Recognition of peptidoglycan (PGN) is paramount for insect antibacterial defenses. In the fruit fly Drosophila melanogaster, the transmembrane PGN Recognition Protein LC (PGRP-LC) is a receptor of the Imd signaling pathway that is activated after infection with bacteria, mainly Gram-negative (Gram-). Here we demonstrate that bacterial infections of the malaria mosquito Anopheles gambiae are sensed by the orthologous PGRPLC protein which then activates a signaling pathway that involves the Rel/NF-kB transcription factor REL2. PGRPLC signaling leads to transcriptional induction of antimicrobial peptides at early stages of hemolymph infections with the Gram-positive (Gram+) bacterium Staphylococcus aureus, but a different signaling pathway might be used in infections with the Gram- bacterium Escherichia coli. The size of mosquito symbiotic bacteria populations and their dramatic proliferation after a bloodmeal, as well as intestinal bacterial infections, are also controlled by PGRPLC signaling. We show that this defense response modulates mosquito infection intensities with malaria parasites, both the rodent model parasite, Plasmodium berghei, and field isolates of the human parasite, Plasmodium falciparum. We propose that the tripartite interaction between mosquito microbial communities, PGRPLC-mediated antibacterial defense and infections with Plasmodium can be exploited in future interventions aiming to control malaria transmission. Molecular analysis and structural modeling provided mechanistic insights for the function of PGRPLC. Alternative splicing of PGRPLC transcripts produces three main isoforms, of which PGRPLC3 appears to have a key role in the resistance to bacteria and modulation of Plasmodium infections. Structural modeling indicates that PGRPLC3 is capable of binding monomeric PGN muropeptides but unable to initiate dimerization with other isoforms. A dual role of this isoform is hypothesized: it sequesters monomeric PGN dampening weak signals and locks other PGRPLC isoforms in binary immunostimulatory complexes further enhancing strong signals.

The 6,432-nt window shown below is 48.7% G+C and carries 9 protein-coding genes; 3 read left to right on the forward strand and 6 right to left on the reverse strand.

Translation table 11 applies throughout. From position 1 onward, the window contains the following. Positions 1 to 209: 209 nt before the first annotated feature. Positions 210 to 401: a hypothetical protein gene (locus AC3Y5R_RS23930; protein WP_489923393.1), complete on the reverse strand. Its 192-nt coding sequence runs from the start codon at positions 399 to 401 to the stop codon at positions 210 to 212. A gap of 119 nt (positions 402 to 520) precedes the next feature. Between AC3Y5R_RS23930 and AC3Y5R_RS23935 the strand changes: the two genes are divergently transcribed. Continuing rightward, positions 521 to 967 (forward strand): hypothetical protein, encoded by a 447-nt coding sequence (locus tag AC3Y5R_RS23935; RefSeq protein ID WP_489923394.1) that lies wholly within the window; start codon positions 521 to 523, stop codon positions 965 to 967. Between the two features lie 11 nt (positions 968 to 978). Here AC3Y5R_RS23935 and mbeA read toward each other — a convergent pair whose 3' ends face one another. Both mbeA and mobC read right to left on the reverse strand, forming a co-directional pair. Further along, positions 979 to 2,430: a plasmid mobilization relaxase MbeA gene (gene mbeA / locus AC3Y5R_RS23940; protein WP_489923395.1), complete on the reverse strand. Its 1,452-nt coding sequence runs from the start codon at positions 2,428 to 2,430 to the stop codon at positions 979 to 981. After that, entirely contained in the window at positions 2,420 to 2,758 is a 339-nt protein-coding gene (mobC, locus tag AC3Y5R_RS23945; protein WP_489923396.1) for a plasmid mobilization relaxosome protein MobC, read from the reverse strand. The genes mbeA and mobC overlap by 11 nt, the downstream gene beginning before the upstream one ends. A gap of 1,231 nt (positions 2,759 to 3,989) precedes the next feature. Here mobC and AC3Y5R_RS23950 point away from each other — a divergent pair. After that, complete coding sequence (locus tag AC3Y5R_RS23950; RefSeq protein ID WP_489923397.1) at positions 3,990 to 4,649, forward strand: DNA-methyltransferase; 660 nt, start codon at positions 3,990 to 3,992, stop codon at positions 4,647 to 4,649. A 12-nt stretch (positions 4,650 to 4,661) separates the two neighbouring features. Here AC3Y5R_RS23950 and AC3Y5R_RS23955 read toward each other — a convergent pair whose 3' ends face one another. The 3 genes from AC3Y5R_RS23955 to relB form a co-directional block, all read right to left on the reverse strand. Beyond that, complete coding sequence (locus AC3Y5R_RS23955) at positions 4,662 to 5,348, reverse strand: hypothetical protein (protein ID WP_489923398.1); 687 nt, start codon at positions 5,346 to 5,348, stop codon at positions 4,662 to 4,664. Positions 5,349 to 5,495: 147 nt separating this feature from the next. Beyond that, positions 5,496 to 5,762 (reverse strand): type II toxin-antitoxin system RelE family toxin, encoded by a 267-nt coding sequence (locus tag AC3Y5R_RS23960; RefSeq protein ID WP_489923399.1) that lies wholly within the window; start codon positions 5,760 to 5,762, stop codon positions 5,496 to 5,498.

ASJC Scopus subject areas
- Molecular Biology